The number of new cases doesn’t look good. Here’s the data as of Thursday morning. Let’s look at the curve on the rolling 7-day average:
On the other hand, the number of tests performed daily has increased dramatically—which is very good. Have a look at the daily test numbers:
This is why some people who hold high office are saying that the only reason we have more cases is because we’re doing more testing.
That is one possible explanation.
Another possible explanation is that there are more infections out in the wild than there were three weeks ago.
If that were the case, then you would expect to see the percentage of positive tests going up and ruh-roh:
So the low point in our percentage of positive tests tracks almost exactly with our low point in daily new cases (that was right around June 10). And since then the percentage of tests coming back positive has gone upward at the same time that the number of new cases have gone upward.
Now, if you want to argue that this is all still just an artifact of testing, you could do that. You could say that there’s selection bias going on and that suddenly we have a greater percentage of the infected population deciding to get tested. Which is why the positive test rate is increasing.
But that’s a little thin.
The other explanation is that the actual real-world population of infections has grown.
Here is the thing about testing: We have two worlds.
The first world is the real world, in which people are either infected, or they are not. The problem with the real world is that it is impossible for us to see it while it’s happening. Because the virus is invisible and the world is too big and moves too fast.
The second world is the shadow world of testing, which you can think of as an alternate reality that is closely—but not perfectly—based on the real world.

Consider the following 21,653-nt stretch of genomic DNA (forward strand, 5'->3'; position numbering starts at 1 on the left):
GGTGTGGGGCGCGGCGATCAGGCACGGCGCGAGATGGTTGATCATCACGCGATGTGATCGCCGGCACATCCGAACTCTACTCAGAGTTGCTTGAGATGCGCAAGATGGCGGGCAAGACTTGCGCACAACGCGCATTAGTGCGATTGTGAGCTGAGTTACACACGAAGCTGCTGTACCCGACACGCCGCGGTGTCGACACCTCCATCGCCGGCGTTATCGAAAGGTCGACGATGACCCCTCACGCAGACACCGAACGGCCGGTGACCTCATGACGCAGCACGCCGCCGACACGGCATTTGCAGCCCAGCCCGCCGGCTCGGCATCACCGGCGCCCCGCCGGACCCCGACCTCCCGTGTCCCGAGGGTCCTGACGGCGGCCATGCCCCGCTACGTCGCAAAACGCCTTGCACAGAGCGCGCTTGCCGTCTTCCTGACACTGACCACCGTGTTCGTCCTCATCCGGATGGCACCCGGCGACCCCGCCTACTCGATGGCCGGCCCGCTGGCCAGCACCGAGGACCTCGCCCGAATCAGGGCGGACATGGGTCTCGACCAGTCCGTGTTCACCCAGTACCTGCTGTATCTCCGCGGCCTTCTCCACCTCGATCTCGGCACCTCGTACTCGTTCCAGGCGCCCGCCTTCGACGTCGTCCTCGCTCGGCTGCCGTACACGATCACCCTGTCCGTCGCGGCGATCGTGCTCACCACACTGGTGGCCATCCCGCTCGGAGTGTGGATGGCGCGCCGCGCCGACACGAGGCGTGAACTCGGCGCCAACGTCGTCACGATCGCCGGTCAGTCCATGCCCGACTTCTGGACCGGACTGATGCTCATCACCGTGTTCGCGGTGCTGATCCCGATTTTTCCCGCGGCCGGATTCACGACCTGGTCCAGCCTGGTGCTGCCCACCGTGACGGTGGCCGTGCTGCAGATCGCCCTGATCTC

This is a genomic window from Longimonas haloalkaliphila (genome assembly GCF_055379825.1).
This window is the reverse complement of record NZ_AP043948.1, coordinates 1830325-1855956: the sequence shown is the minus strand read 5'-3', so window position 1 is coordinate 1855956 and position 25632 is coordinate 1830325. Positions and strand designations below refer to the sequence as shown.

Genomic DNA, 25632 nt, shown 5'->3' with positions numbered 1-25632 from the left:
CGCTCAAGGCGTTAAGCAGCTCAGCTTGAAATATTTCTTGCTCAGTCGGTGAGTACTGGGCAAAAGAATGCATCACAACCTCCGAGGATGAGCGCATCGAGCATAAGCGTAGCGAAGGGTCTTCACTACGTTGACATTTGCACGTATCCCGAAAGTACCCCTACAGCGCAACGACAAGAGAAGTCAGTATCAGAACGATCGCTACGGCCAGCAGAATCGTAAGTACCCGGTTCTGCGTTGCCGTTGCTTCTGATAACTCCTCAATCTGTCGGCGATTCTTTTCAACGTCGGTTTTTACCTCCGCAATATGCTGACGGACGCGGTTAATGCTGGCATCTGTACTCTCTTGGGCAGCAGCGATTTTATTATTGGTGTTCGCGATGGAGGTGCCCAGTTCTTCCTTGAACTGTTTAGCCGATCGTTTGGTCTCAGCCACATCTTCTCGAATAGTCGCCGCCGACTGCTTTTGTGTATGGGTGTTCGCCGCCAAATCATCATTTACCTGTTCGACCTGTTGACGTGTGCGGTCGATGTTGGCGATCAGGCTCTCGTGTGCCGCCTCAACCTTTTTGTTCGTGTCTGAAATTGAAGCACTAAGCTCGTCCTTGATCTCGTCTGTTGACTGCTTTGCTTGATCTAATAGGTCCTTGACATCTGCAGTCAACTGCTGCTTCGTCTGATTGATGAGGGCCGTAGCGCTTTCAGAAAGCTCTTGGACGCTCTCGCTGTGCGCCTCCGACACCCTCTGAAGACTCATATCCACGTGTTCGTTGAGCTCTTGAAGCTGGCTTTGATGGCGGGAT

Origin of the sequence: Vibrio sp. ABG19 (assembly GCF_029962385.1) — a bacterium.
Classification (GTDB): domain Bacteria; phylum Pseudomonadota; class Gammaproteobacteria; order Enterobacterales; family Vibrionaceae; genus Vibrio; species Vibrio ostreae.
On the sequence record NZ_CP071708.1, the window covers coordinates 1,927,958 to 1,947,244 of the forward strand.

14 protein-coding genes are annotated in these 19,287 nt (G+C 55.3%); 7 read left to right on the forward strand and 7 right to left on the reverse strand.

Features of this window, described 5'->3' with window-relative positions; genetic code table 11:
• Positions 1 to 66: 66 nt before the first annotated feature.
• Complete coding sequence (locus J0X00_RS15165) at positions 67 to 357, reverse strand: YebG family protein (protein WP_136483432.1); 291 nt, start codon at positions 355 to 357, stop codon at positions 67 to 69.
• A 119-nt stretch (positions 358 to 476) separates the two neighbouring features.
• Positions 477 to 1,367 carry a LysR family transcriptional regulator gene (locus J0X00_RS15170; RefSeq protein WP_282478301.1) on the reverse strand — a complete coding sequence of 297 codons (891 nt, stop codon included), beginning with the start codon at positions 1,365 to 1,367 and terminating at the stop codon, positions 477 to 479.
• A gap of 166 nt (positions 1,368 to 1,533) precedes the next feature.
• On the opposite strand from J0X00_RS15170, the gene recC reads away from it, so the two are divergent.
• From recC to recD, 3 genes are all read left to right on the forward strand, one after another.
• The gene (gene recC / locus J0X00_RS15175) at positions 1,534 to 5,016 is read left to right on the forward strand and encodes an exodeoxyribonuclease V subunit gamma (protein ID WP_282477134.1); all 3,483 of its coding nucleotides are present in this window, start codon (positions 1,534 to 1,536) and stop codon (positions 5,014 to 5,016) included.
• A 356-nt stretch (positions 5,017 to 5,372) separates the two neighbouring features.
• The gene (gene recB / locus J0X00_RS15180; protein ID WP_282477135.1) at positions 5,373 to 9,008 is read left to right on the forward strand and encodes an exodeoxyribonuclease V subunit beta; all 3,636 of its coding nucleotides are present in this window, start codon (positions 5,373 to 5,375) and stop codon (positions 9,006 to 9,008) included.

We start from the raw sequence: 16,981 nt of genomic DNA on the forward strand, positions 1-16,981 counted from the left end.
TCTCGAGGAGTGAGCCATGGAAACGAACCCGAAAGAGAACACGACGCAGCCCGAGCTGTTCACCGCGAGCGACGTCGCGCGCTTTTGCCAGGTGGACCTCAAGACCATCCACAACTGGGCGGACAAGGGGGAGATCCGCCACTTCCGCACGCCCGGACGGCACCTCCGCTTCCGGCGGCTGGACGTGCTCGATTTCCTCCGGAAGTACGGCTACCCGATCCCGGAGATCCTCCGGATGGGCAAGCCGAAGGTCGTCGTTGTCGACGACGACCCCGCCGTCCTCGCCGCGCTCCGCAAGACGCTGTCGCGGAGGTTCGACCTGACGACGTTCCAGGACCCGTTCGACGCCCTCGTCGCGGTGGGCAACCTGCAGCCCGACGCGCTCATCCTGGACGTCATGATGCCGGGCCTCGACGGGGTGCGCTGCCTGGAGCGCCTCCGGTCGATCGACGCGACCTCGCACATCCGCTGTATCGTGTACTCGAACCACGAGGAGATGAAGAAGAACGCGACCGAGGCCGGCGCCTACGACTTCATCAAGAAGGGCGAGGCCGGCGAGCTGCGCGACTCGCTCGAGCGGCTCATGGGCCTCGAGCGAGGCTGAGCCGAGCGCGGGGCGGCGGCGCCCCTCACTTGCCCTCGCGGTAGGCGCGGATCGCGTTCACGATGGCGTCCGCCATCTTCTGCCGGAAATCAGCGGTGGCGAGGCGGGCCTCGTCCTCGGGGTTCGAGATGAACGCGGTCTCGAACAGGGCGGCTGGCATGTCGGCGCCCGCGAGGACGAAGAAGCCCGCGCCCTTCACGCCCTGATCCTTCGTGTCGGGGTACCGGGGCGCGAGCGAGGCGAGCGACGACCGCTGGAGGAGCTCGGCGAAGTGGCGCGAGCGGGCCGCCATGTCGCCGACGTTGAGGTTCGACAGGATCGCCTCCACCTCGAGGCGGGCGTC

Getting a test doesn’t change the base reality. Testing merely reveals an individual slice of reality and quantifies it for observers to see. Ideally, the world of testing tracks very closely with the real world and gives us a good picture of what the real world looks like.
But there are lots of variables and uncertainties. The picture testing gives you may be very close to reality, or may be a slightly warped version of reality.
The single best metric we have in terms of showing us what the real world looks like is death.
Because a certain percentage of people who contract the coronavirus will die from it. Can this percentage fluctuate depending on the risk profiles of the infected population and therapeutic advances? Yes.
But deaths are the metric that will most closely mirror the real-world status of infections.
There’s just one problem with using deaths as your lodestar: They are a trailing indicator of infections.
If the real-world number of infections starts to rise—meaning that we are not just seeing more infections in the testing world for whatever reason—then we will eventually see a corresponding number of deaths. But we won’t see it for three or four weeks.
Right now our daily death totals are looking better. Which is to say that the rolling average is 700 deaths per day and the direction of the trend is downward.
The problem is that these death numbers are only confirming the decline in real world infections that we started seeing in the testing world back in early June.
The current daily death totals don’t tell us anything about the state of the pool of infections today.
If there is a second wave, then by mid- to late July we’re going to see the daily death numbers start to trend back upward.